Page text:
“All four of the partners had been attracted by the lure of the wilderness, and the frontier life of Alaska. They all attended college and although they’re all pushing 30, the need to be free to take off and to see the world has kept them from settling down,” he intoned in “Yukon Passage.”

Cornberg was cut from that cloth.

Back to the wilderness

Like so many others, he tried to escape back to the wilderness. It didn’t work.

“I lasted about a month, a month and a half on Montauk Creek,” he said in a telephone interview last week. “I realized I was not prepared. I decided to go back to Fairbanks.

“As a beautiful as the area was, I didn’t know where I wanted to be.”

The wilderness was then even wilder than it is today. Television had yet to come to rural Alaska. Where there were telephones, they were often a lone, community phone. The internet was still a dream of the first computer geeks. Most people still traveled by canoe or raft.

Cornberg remembers a few lucky souls on the Yukon with small outboards on their canoes, “kickers,” as he called them. The little motors made it possible for people to every so slowly fight their way back upstream.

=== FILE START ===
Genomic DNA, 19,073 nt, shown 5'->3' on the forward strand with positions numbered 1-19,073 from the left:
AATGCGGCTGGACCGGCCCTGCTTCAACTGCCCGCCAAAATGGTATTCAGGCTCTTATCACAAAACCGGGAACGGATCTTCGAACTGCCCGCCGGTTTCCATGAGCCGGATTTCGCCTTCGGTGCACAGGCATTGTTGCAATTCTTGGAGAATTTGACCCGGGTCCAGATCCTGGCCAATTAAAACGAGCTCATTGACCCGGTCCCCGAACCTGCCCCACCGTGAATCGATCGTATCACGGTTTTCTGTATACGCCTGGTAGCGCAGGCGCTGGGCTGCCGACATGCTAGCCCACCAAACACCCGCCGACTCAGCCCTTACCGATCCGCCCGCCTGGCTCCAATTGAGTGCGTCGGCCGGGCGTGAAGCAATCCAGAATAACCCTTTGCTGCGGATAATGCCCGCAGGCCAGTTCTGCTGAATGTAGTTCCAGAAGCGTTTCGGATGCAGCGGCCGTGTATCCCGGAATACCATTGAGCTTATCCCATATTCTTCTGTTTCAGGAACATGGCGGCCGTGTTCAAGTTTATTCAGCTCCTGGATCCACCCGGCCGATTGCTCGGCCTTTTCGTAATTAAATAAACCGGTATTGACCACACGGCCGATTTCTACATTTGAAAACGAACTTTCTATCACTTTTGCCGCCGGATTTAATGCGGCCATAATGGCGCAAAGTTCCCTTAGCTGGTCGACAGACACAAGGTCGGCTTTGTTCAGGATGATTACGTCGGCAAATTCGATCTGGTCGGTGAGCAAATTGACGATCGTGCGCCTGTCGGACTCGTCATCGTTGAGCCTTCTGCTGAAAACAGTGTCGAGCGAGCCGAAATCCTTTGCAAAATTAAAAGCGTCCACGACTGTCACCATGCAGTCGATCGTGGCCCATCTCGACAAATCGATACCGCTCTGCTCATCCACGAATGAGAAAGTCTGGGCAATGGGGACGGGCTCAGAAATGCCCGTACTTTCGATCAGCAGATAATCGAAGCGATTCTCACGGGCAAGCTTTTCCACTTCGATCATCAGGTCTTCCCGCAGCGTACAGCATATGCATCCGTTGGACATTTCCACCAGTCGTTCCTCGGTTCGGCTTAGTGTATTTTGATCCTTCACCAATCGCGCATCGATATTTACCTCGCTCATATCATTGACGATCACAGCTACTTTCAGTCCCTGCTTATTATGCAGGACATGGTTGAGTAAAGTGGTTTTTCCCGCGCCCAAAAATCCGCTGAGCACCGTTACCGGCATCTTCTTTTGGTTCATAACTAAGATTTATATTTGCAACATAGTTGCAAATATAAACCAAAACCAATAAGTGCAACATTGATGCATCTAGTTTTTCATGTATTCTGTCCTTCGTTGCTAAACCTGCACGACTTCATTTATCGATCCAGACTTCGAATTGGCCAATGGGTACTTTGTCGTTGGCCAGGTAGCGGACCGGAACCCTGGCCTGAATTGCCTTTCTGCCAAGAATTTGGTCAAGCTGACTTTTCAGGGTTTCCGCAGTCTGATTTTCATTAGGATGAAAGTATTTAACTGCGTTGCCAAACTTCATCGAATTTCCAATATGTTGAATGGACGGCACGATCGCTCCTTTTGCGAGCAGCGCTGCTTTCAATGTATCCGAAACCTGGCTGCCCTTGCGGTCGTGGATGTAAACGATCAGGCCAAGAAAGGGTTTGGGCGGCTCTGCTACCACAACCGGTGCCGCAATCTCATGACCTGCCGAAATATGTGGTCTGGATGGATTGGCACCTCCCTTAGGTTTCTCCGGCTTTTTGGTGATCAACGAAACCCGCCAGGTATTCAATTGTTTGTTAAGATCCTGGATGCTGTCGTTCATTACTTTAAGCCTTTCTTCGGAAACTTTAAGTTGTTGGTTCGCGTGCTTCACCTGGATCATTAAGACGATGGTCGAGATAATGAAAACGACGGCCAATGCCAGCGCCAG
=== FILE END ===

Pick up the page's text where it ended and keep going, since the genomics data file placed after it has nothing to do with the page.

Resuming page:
So much has changed now that Cornberg is a little defensive about the gasoline-powered convenience he owns.

“It’s not a jet,” he said of his riverboat.”Its a Yamaha 150 (horsepower outboard). I stuck to a canoe until I got tired of asking friends in Kaltag to help me ferry stuff across the river. I needed the independence.”

Cornberg can now speed up and down the Yukon almost as easily as you get around in your car on the highway. He didn’t have the luxury in ’77. There was only one way to go.

So when he quit the country, he got back in his canoe and paddled on down the Yukon to the end of the road at Circle. There he sold the canoe and caught a ride back to Fairbanks on the Steese Highway.